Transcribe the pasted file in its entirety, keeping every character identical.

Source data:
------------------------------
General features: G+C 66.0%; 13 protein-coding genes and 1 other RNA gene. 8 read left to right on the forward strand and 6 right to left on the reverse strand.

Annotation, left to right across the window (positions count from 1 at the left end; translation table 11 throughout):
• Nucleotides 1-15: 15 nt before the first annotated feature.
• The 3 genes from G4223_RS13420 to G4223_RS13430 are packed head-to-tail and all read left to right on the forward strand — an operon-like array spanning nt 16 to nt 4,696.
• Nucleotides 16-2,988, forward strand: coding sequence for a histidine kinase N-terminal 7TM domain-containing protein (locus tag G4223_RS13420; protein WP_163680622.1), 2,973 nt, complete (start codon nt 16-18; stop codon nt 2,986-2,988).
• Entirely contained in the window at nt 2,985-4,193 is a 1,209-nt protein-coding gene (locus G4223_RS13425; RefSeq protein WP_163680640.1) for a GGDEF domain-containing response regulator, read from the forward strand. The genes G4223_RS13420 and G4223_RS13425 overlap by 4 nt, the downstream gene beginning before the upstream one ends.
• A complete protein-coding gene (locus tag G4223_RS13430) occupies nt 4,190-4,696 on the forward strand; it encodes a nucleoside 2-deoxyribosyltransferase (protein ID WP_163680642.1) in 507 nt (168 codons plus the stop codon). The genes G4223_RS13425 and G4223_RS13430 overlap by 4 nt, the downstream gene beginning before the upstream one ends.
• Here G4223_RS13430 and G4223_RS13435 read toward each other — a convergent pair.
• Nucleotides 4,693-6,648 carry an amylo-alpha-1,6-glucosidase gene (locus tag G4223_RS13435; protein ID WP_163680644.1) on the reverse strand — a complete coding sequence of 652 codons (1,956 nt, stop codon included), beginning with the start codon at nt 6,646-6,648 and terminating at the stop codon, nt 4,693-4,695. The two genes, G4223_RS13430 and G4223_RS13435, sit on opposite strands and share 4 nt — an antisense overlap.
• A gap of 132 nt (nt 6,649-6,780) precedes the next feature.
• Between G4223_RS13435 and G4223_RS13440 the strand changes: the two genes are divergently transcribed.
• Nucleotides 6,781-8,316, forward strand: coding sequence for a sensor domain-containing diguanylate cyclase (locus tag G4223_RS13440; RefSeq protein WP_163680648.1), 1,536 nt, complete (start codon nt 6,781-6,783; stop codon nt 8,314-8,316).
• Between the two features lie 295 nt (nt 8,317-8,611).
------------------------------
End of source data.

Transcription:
General features: G+C 66.0%; 13 protein-coding genes and 1 other RNA gene. 8 read left to right on the forward strand and 6 right to left on the reverse strand.

Annotation, left to right across the window (positions count from 1 at the left end; translation table 11 throughout):
• Nucleotides 1-15: 15 nt before the first annotated feature.
• The 3 genes from G4223_RS13420 to G4223_RS13430 are packed head-to-tail and all read left to right on the forward strand — an operon-like array spanning nt 16 to nt 4,696.
• Nucleotides 16-2,988, forward strand: coding sequence for a histidine kinase N-terminal 7TM domain-containing protein (locus tag G4223_RS13420; protein WP_163680622.1), 2,973 nt, complete (start codon nt 16-18; stop codon nt 2,986-2,988).
• Entirely contained in the window at nt 2,985-4,193 is a 1,209-nt protein-coding gene (locus G4223_RS13425; RefSeq protein WP_163680640.1) for a GGDEF domain-containing response regulator, read from the forward strand. The genes G4223_RS13420 and G4223_RS13425 overlap by 4 nt, the downstream gene beginning before the upstream one ends.
• A complete protein-coding gene (locus tag G4223_RS13430) occupies nt 4,190-4,696 on the forward strand; it encodes a nucleoside 2-deoxyribosyltransferase (protein ID WP_163680642.1) in 507 nt (168 codons plus the stop codon). The genes G4223_RS13425 and G4223_RS13430 overlap by 4 nt, the downstream gene beginning before the upstream one ends.
• Here G4223_RS13430 and G4223_RS13435 read toward each other — a convergent pair.
• Nucleotides 4,693-6,648 carry an amylo-alpha-1,6-glucosidase gene (locus tag G4223_RS13435; protein ID WP_163680644.1) on the reverse strand — a complete coding sequence of 652 codons (1,956 nt, stop codon included), beginning with the start codon at nt 6,646-6,648 and terminating at the stop codon, nt 4,693-4,695. The two genes, G4223_RS13430 and G4223_RS13435, sit on opposite strands and share 4 nt — an antisense overlap.
• A gap of 132 nt (nt 6,649-6,780) precedes the next feature.
• Between G4223_RS13435 and G4223_RS13440 the strand changes: the two genes are divergently transcribed.
• Nucleotides 6,781-8,316, forward strand: coding sequence for a sensor domain-containing diguanylate cyclase (locus tag G4223_RS13440; RefSeq protein WP_163680648.1), 1,536 nt, complete (start codon nt 6,781-6,783; stop codon nt 8,314-8,316).
• Between the two features lie 295 nt (nt 8,317-8,611).